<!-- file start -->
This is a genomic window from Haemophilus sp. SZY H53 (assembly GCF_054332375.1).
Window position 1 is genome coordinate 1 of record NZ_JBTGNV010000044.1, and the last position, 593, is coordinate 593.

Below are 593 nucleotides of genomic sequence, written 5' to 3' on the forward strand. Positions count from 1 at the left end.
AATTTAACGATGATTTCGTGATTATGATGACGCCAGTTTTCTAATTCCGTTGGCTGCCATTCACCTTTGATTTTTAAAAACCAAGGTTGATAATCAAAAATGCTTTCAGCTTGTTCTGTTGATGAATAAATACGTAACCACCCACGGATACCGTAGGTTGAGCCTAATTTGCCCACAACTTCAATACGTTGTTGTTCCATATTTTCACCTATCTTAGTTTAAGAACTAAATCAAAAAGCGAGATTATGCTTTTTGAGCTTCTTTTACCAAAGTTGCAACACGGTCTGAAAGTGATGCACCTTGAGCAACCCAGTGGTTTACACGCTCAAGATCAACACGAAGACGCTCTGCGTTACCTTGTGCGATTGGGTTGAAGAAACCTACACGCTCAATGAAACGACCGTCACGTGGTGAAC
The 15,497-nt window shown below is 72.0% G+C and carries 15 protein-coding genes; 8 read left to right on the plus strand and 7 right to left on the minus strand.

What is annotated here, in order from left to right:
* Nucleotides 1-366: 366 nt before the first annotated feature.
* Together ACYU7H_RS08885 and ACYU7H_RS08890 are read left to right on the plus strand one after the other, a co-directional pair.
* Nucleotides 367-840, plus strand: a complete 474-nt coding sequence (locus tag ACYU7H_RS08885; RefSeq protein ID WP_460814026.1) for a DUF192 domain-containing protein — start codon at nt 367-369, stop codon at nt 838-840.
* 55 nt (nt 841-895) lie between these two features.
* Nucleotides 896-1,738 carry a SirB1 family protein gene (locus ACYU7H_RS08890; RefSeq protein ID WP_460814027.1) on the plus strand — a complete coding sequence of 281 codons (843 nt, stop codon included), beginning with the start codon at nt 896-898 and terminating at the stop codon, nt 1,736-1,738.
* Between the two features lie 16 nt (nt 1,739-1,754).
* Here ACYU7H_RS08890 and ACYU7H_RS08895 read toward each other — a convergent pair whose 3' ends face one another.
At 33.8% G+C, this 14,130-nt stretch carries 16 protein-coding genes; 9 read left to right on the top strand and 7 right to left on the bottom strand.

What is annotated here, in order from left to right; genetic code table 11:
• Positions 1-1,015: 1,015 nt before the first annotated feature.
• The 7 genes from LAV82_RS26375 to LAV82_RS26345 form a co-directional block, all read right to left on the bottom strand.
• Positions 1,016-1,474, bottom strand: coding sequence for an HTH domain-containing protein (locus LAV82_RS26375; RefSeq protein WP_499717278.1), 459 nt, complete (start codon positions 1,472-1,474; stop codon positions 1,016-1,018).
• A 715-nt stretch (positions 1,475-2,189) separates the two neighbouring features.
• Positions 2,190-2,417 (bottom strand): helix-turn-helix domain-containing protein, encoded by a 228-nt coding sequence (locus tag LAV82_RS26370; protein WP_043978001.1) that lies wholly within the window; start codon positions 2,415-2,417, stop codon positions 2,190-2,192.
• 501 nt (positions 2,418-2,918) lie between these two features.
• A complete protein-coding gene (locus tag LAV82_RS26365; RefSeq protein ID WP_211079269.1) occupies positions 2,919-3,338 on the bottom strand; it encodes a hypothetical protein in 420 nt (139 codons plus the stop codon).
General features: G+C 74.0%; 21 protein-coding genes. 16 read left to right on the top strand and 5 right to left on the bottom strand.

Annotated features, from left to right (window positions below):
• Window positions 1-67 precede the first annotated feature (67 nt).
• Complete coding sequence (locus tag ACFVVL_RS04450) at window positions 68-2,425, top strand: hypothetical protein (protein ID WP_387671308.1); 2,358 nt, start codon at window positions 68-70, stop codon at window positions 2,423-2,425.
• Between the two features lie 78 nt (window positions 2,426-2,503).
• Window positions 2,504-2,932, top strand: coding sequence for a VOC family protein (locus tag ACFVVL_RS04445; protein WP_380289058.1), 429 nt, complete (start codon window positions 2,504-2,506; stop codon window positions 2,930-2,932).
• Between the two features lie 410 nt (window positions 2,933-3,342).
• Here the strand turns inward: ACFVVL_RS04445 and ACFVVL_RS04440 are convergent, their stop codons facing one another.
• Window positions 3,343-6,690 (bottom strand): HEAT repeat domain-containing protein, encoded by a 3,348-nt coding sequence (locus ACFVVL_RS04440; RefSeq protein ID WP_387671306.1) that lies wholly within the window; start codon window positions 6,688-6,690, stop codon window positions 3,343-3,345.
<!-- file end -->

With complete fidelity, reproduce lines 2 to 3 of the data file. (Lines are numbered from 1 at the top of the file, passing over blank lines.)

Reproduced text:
Window position 1 is genome coordinate 1 of record NZ_JBTGNV010000044.1, and the last position, 593, is coordinate 593.

Below are 593 nucleotides of genomic sequence, written 5' to 3' on the forward strand. Positions count from 1 at the left end.